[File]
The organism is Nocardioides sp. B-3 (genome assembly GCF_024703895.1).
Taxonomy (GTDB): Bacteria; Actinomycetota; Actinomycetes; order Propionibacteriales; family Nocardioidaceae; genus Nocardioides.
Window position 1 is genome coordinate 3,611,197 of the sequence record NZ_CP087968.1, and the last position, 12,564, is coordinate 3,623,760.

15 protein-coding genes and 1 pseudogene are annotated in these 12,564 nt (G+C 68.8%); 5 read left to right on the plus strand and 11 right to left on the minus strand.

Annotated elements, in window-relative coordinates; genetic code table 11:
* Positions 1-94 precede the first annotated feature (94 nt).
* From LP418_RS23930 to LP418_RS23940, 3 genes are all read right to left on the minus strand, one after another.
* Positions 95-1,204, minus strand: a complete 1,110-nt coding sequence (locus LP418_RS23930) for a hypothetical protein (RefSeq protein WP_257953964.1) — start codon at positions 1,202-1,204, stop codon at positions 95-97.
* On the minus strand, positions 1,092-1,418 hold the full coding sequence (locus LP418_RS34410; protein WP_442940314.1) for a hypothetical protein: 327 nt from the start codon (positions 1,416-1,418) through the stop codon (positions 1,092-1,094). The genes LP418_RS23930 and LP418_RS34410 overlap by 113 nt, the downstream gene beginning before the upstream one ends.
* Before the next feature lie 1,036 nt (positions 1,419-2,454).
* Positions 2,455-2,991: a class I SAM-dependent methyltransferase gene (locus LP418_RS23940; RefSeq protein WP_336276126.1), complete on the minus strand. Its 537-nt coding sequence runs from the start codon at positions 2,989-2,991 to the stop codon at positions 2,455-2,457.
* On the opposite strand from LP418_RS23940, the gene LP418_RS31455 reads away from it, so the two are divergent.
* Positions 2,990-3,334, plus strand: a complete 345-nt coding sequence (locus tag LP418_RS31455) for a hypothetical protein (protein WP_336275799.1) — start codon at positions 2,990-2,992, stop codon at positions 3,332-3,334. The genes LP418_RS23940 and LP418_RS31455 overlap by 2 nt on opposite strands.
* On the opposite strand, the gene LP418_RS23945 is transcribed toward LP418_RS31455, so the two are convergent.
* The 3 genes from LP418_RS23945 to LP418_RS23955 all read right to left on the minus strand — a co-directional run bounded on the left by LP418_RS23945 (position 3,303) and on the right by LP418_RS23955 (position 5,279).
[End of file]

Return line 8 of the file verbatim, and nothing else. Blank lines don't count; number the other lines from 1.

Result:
* Positions 95-1,204, minus strand: a complete 1,110-nt coding sequence (locus LP418_RS23930) for a hypothetical protein (RefSeq protein WP_257953964.1) — start codon at positions 1,202-1,204, stop codon at positions 95-97.